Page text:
Ex-FED Chairman Paul Volcker delivered a speech on May 29, which served as a “shofar” blast, warning the FED and its governors to be cautious in possibly undermining the credibility that all central bankers strive to maintain. Mr. Volcker does not doubt the intelligence of Chairman Bernanke but what he worries about “… is a matter of good judgment, leadership and institutional backbone” (READ THAT AGAIN). “A willingness to act with conviction in the face of predictable political opposition and substantive debate is, as always a requisite part of a central bank’s DNA.” Now, knee-jerk FED supporters (insert name here) will maintain that is what Bernanke did in presenting QE1, QE2 and QE3–but he certainly had the support of a democrat-controlled HOUSE and SENATE in 2010. Also, the White House was a fervent supporter of massive monetary stimulus as he helped keep the economy from sliding into a chaotic state of asset liquidation. The FED may have suffered the barbs of some “tea party” legislators but for the most part the major powers in Washington and Wall Street provided the needed support for the FED.
It is the next paragraph in which Paul Volcker unloads on the current Fed policy makers: “Those are not qualities that can be learned from textbooks. ABSTRACT ECONOMIC MODELING AND THE ENDLESS REGRESSIONS OF ECONOMETRICIANS WILL BE OF LITTLE HELP. THE NEW APPROACH OF ‘BEHAVIORAL’ ECONOMICS ITSELF IS THE RECOGNITION OF THE LIMITATIONS OF MATHEMATICAL APPROACHES, BUT THAT NEW “SCIENCE” IS IN ITS INFANCY” (emphasis mine). Mr. Volcker believes that the ultimate problem is the “dual mandate.” The FED has been forced to serve two masters and, as a result, it is difficult to achieve a successful outcome. Although the FED has been hamstrung by the demands of the “dual mandate,” the former chairman does not relieve the FED of its responsibility for the recent and current problems in the economy. Mr. Volcker maintains that the responsibility of any central bank is “… to maintain reasonable price stability–and by extension to concern itself with the stability of financial markets generally.”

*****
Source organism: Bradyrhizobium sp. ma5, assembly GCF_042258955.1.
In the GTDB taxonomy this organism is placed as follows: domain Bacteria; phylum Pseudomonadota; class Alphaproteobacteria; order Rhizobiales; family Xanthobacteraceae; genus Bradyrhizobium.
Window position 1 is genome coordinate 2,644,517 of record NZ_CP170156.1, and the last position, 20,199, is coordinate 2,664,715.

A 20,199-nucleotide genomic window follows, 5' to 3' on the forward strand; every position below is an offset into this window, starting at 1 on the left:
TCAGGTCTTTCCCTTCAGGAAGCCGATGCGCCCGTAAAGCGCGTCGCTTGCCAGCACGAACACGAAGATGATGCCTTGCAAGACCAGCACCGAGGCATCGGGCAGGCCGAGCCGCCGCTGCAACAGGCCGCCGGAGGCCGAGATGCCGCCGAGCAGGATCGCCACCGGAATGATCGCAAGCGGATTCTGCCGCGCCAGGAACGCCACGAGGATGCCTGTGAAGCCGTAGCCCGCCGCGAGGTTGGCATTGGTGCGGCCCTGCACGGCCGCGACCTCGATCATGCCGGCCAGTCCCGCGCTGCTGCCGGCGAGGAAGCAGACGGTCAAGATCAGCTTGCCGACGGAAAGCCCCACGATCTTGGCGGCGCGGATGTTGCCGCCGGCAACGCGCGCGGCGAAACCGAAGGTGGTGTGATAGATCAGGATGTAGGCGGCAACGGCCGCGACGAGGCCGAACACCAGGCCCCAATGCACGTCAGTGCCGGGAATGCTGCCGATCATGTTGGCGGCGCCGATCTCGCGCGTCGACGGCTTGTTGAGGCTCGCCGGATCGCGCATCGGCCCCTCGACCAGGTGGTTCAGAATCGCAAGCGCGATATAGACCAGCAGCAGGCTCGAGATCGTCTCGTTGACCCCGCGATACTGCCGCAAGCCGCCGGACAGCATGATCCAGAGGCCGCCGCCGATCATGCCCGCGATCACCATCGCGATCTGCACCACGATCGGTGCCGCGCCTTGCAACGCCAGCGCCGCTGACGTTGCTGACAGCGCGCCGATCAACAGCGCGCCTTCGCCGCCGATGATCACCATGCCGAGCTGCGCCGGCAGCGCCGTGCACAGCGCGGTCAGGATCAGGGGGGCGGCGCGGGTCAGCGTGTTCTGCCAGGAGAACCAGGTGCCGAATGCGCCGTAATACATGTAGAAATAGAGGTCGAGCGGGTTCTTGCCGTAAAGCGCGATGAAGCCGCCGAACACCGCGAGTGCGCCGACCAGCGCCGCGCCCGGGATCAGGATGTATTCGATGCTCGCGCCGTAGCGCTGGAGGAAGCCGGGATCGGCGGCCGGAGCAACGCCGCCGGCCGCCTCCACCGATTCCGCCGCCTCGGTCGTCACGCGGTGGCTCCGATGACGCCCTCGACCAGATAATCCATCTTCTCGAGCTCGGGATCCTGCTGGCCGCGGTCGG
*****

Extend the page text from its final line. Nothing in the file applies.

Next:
The rise of the shadow banking and dynamic financial engineering, which created vast new pools of leveraged liquidity meant that the regulators needed to be ever more vigilant about signs of potential instability. He cites the FED‘s failure to act in a macroprudential capacity to curtail the abuses of the mortgage market. Mr. Volcker’s speech delivered on May 29 at the Economic Club of New York was not a kind review of the FED. Certain talking heads may dismiss Paul Volcker as an old curmudgeon but I find the GIANT’S still-small voice refreshing. It is a horn blast to shake the slumber from the eyes of the complacent. (H/t JA)
***A quick aside: There were several news pieces out today warning of the FED‘s negative impact on the credit markets by its owning 70% of the high quality Treasury needed for the collateral pledged to the repo market. There was no better example of this than the current 10-year Treasury note, which traded special in the overnight repo market at -3%, or the penalty rate for failure to deliver. This specialness, as my daughter Alexandra pointed out in a piece on the Bloomberg terminal–“10Y Repo Has `Big Problems’ as Issue at -3%,” may be due to the large short base that has developed in the 10-year note, as well as unhedged traders scrambling to hedge during the backup in rates.
In his monthly investment outlook, Pimco’s Bill Gross noted that the FED was impairing the flow of credit to the economy and depriving the needed OXYGEN to the economic corpus. Gross sums it up: “… the real economy is being hampered because most new Treasuries wind up in the dungeon of the Fed’s balance sheet where they cannot be expanded, lent out and rehypothecated to foster private credit growth.” The end result may be that the feared “TAPERING” may well be what the economy needs to get money flowing to the private sector. Maybe. But the FED was certainly in a criticism from two of the financial world’s giants. The impact of Jeremy Stein’s February 7 speech is gaining traction and voices of opposition to the FED‘s impact on financial risk are fighting to be heard.